Coronavirus: Your rights if you travel to Spain or are already there | UK News

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British tourists visiting Spain will now have to self-isolate for two weeks upon their return to the UK, raising questions about reimbursements and sick pay.

The quarantine measure, introduced on Saturday with four hours’ notice, includes anyone from the UK’s four countries returning from the continent. Spain and the country’s Canary and Balearic Islands.

Sky News takes a look at what travelers should do if they’re going to Spain or if they’re already in Spain, and whether you’ll be covered by statutory sick pay while in quarantine.

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The FCO advises against all non-essential travel to the mainland, but not to the Canary and Balearic Islands

What should you do if you have booked a holiday in Spain?

The Foreign Office (FCO) advises against all non-essential travel to mainland Spain, but not to the islands – although the quarantine applies from anywhere in the country.

Abta, the Association of Travel Professionals in the United Kingdom, has advised customers who are imminent to visit the country to contact their travel provider and those with future bookings to continue to check the websites of the UK. travel agencies or airlines.

Brits traveling to mainland Spain should be able to get a refund or a credit note from their travel agent, as most insurers will not provide coverage if you go.

Those going to the islands will most likely have to pay a normal cancellation fee, as the FCO does not advise against going there, and vacationers should check their travel insurance to see if they can make a claim, said Abta.

Package holidays to the islands may be refunded, depending on the operator, or you can transfer the vacation to someone else.

Barcelona, ​​in the Spanish Catalan region, has seen a spike in cases
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Barcelona, ​​in the Spanish Catalan region, has seen a spike in cases

Vacation operator TUI has canceled all planned vacations in mainland Spain until August 9 inclusive, but anyone heading to the Balearics and Canaries can still travel as planned from Monday.

All TUI customers who need to travel to all parts of Spain until then are able to cancel or change their vacation and will receive a full refund or the option to book again.

Do airlines still serve Spain?

British Airways still operates flights and therefore will not offer a refund if you cancel due to quarantine, but will offer vouchers for future travel.

EasyJet will continue to run full schedules and customers who no longer wish to travel can transfer their flights free of charge or receive a voucher.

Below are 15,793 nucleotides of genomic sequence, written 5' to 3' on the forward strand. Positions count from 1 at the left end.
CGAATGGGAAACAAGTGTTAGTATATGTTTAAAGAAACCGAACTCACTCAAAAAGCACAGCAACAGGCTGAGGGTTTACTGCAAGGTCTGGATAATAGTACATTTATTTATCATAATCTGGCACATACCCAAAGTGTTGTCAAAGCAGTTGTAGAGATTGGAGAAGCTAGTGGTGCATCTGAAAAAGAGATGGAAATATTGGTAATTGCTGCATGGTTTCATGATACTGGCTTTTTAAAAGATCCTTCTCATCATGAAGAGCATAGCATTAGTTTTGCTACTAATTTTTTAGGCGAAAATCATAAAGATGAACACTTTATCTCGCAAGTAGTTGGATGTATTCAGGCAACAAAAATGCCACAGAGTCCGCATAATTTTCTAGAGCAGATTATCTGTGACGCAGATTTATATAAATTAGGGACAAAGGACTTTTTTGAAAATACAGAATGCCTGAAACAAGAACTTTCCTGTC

MANAGING DIRECTOR OF TUI UK AND IRELAND - ANDREW FLINTHAM

TUI boss calls for ‘nuanced’ quarantine policy

WizzAir continues to operate flights “for now” but may reschedule them and if they cancel flights, passengers can book for free with 120% of the fare in credit or get a full refund.

Jet2 flights are also continuing normally, with the company saying it only flies to destinations in the Canaries and Balearic Islands – not covered by FCO travel advice – so the usual terms and conditions apply.

Ryanair will continue to fly between Spain and the UK and will not reduce the number of flights.

Costa del Sol, Espagne
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People who plan to travel to the Costa del Sol on the mainland should be able to get a refund

What if you are already on vacation in Spain?

A spokeswoman for Abta said the FCO has advised people already in Spain to continue their vacations as planned, so if vacationers decide to return early, they are not entitled to a refund.

For those on TUI vacation, Managing Director Andrew Flintham said Britons already in Spain would be able to re-enter their scheduled return flight but will need to self-quarantine.

BA, easyJet, WizzAir, and Jet2 do not plan to cancel flights, but passengers should keep an eye on their websites for changes as fewer flights may be underway.

Most airlines continue to fly to and from Spain
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Most airlines continue to fly to and from Spain

Will you be eligible for government coronavirus sickness pay during your two weeks in self-isolation?

No. The law says those who self-isolate because they have returned to the UK from a country not exempt from quarantine are not eligible.

This contrasts with people in the UK who have to self-isolate after detecting symptoms in the UK, who are eligible for statutory sickness benefit.

Speaking to Sky News, Health Minister Helen Whately urged people to work from home when they return from Spain and called on employers to “support them”.

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